Shirley West was raised in Breckenridge, Texas, the daughter of oil man Carey Keene West, who founded the Chemical Process Company (which would become BJ Service Company, which would then be bought for $5.5 billion by Baker Hughes in 2009).
A talented painter, musician and sculptor, Shirley studied with German Expressionist Max Beckmann until his death in 1950. After completing her studies, she had her first solo show of drawings and paintings at the Museum of Modern Art in Miami in 1961.
In 1977, Shirley purchased 427 Washington Street and began using a ground-floor space as her artist’s studio while living on the eighth floor. But over time, her health deteriorated, the result of a degenerative nerve and spinal disorder that left her confined to a motorized wheelchair.
In 2005, Mr. Kovacsezics suffered a massive heart attack and had to have pacemaker-implant surgery at NYU Langone Medical Hospital, he said. He spent two years recovering until he met Shirley West.
He built ramps to the building’s service elevator and over a step in her kitchen so that Shirley could easily access both, said Roxane. When the Chelsea Art Museum hosted a one-woman show for Shirley’s sculptures and paintings called “Shirley West, Discovery: A Retrospective,” it was Mr. Kovacsezics who accompanied Roxane and Shirley to the opening.
When Shirley passed away in June 2010, Roxane hired New York painter Juliana Lazzaro to help Mr. Kovacsezics catalog the 497 paintings and thousands of drawings her aunt amassed over her lifetime.
But in the first week of October 2010, Roxane entered Shirley’s studio to discover that all of her paintings had vanished. “I asked, ‘Mike! Where are my paintings?!’”
He assured her that all of the paintings and drawings were moved to a locked cellar in the building’s basement.
On the morning of Oct. 28, Ms. West was in a cab heading down to the Albert Capsuoto dedication ceremony when she phoned Mr. Kovacsezics. When he answered, Ms. West said, he sounded frantic and paranoid.
“I can’t talk now! I can’t talk now!” he said. “He just hung up. He never did that before,” said Ms. West.
Mr. Kovacsezics had had a busy week. On Oct. 23, he agreed to take 13 pieces of jewelry, valued at $126,400, from “Agnes,” promising to sell it on consignment.
On Oct. 24, he was hired by a prominent doctor to let repairmen install a flatscreen TV inside his apartment at 427 Washington Street. When the doctor returned, he discovered the TV laying on his bed and $50,000 worth of his wife’s jewelry missing.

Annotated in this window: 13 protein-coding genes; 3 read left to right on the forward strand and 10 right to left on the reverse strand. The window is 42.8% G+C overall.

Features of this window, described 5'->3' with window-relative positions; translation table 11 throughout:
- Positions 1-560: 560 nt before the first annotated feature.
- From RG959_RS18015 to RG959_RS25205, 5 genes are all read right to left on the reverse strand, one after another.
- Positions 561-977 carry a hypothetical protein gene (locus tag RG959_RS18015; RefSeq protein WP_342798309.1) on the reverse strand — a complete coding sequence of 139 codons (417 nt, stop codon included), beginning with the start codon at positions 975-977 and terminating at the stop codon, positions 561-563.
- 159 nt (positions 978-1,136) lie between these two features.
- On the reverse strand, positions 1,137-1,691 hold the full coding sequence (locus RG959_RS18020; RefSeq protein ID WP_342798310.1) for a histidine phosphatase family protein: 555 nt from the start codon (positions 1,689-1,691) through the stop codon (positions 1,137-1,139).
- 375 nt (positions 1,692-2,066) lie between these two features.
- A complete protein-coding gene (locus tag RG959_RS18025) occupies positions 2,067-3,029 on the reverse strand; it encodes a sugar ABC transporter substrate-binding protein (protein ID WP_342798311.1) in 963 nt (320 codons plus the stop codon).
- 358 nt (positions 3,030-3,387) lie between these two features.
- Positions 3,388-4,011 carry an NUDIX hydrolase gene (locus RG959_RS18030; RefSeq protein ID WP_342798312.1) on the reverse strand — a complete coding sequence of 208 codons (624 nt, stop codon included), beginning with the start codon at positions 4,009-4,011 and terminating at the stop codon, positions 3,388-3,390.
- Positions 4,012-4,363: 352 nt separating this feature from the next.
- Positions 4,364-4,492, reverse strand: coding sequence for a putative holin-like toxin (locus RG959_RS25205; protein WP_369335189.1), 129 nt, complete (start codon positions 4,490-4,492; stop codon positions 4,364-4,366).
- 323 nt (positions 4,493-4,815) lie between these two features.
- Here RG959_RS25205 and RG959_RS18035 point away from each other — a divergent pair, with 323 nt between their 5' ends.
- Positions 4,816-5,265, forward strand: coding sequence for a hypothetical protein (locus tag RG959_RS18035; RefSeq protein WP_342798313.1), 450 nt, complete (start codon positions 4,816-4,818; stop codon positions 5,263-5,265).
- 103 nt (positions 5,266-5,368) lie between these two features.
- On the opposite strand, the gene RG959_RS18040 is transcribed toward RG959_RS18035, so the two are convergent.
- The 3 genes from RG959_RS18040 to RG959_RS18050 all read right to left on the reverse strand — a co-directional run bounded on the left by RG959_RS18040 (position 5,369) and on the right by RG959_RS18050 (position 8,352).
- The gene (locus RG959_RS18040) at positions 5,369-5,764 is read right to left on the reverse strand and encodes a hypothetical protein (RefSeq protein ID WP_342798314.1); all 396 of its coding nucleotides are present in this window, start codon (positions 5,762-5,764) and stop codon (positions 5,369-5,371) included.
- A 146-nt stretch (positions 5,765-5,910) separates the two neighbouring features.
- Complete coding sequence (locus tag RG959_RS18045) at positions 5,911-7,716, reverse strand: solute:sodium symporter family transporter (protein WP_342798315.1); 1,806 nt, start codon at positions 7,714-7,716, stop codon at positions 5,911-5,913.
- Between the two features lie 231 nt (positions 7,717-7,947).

And before Oct. 28, Mr. Kovacsezics said he went to a restaurant in Brighton Beach, the name of which he did not remember, to sell the 13 pieces of jewelry, along with jewelry of his own and pieces given to him by jewelry designer Deirdre Featherstone, all of which he had placed inside a handbag.
He told The Observer that he was met at the entrance of this restaurant by two Russian men holding a bag of cash, nearly $500,000 he guessed. He was instructed to go to a parking lot located in the rear of the restaurant, and once there, he said he was hit over the head by an unseen goon.
When he came to, the jewelry and the money were nowhere to be found.
He said he went to Maimonides Medical Center to receive treatment and then, upon his release, went back to his tiny apartment on Desbrosses Street, where he was too embarrassed to show his face. Instead, he flew back to Budapest for “health reasons,” he told police, according to the indictment.
But then he came back, once again flying to Montreal and then illegally crossing the border at Niagara Falls with the aide of smugglers, he said.
He came back to receive a new battery for his pacemaker and to claim the $20,000 inheritance Shirley West left him in her will. He said he spent his nights sleeping on the F trains, failed to get a new battery and the money owed to him, and decided to leave empty handed back for Hungary.
But the questions remain: What happened to Shirley’s paintings? And all that jewelry?
Mr. Kovacsezics said that the paintings are still in Shirley’s building.
“I wouldn’t have felt bad taking [Roxane’s] stuff because she is a liar and a thief, but I didn’t take it,” Mr. Kovacsezics told prosecutors in a sworn statement. “She just wants the insurance money.”
For Roxane West, all she wants is to recover Shirley’s art. She has hired Robert Wittman, a former FBI agent, to help her. “This is someone’s life’s work that can never be replaced,” said Ms. West.
Those with any information leading to the recovery of Shirley West’s paintings should call Mr. Wittman at 610-361-8929. Rewards are up to $25,000.